Published: 12 December 2022
By Richard N. Juliani
via the Roads to the Great War web site
By May 1915, anticipation and apprehension had visibly increased within the Italian colony of Philadelphia. As the Chamber of Deputies in Rome deliberated the decision that would bring their nation to war, Philadelphia’s Italians gathered to discuss what the outcome would mean not only for Italy but themselves as well. Widely recognizing that war was now inevitable, they awaited the return of Consul General Gaetano Poccardi from meetings at the Italian Embassy in Washington, where he was expected to receive instructions to release an order for the mobilization of reservists. . .
Within the next few days, the “war wave” suddenly swept across Little Italy. While discussing the likelihood of Italy entering the war, Italians had initially remained unwilling to believe that their homeland would take up arms. The origins of many immigrants in provinces of the Abruzzi where Socialist sentiments prevailed had also discouraged belief in war. But with news that Parliament had voted [on May 23rd U.S. time] to authorize the King to declare war being posted at newspaper offices, banks and travel agencies, along with reports that even Socialist deputies had already offered to enlist into military service, dispositions quickly changed. And like the crowds clamoring for war in cities across Italy, Philadelphia’s Italians openly voiced their concerns as they joined into the call for military action against an old adversary. They gathered at Palumbo’s Restaurant on Catharine Street, at the nearby Mascagni Hotel and Restaurant, and on the sidewalks between South Seventh and Ninth Streets, to talk excitedly about recent events. A small boy, dressed in a Bersaglieri uniform, wearing a hat with green feathers and wielding a wooden sword, elicited repeated outbursts of cheers. Men and women, old and young, could be heard singing the Royal March, along with the hymns of Mameli and Garibaldi, as people poured onto the streets. And as the crowds shouted salutes for King Victor Emmanuel III and Queen Elena, photographic images of their royal majesties became visible in the windows of shops and homes. At least, that was what one reporter claimed to have seen and heard.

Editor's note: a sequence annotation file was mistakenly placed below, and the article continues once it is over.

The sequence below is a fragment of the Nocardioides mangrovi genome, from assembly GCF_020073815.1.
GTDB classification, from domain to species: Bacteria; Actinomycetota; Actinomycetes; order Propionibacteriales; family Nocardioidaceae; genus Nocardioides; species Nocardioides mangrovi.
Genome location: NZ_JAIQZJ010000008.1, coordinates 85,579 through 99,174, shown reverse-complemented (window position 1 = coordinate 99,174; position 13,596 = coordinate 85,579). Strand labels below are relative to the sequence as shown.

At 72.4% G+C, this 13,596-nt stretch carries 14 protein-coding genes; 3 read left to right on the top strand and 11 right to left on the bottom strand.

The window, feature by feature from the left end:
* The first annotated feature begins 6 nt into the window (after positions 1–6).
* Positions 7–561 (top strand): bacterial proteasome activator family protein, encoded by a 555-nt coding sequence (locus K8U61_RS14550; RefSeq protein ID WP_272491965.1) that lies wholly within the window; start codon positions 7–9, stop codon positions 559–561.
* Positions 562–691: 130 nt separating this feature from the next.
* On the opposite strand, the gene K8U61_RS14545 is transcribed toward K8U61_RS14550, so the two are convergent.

If more residents of Little Italy had been able to read the newspapers, their early enthusiasm might have been tempered by accounts of what their native country faced. As Philadelphia’s Italians eagerly plunged toward imagined encounters, more sober assessment of Italy’s military capability on actual battlefields reached less optimistic conclusions. While the call up of various classes of reserves could mobilize nearly 2,000,000 men, the need for arms and ammunition, growing more acute over time, would require aid from other nations. A detailed appraisal of Italy’s strength produced a grim prognosis: “Many an Italian regards the struggle to come with a lamentable lightness. He fails to realize that tens of thousands of his countrymen will leave their bleached bones in the mountain fastnesses of the Austrian Alps before the Italians can hope to see Vienna in subjection, even before they cut off the ‘water-rats’ at Pola.” Anticipating that any attack by Italy had to come through Alpine passes, Austria had already deployed troops and fortified the mountainous salient of the “unredeemed” Trentino. The “bleached bones,” as fully literal as it was metaphorical, which captured the core of the argument, was as much a warning to the enthusiastic crowds on the streets of Philadelphia as on any piazza in Italy. But fervently convinced that destiny made victory inevitable, its costs, particularly in young lives, could be ignored—at least for the moment —and no crowd of “patriots” could be dissuaded from marching on the safe streets of an American city.
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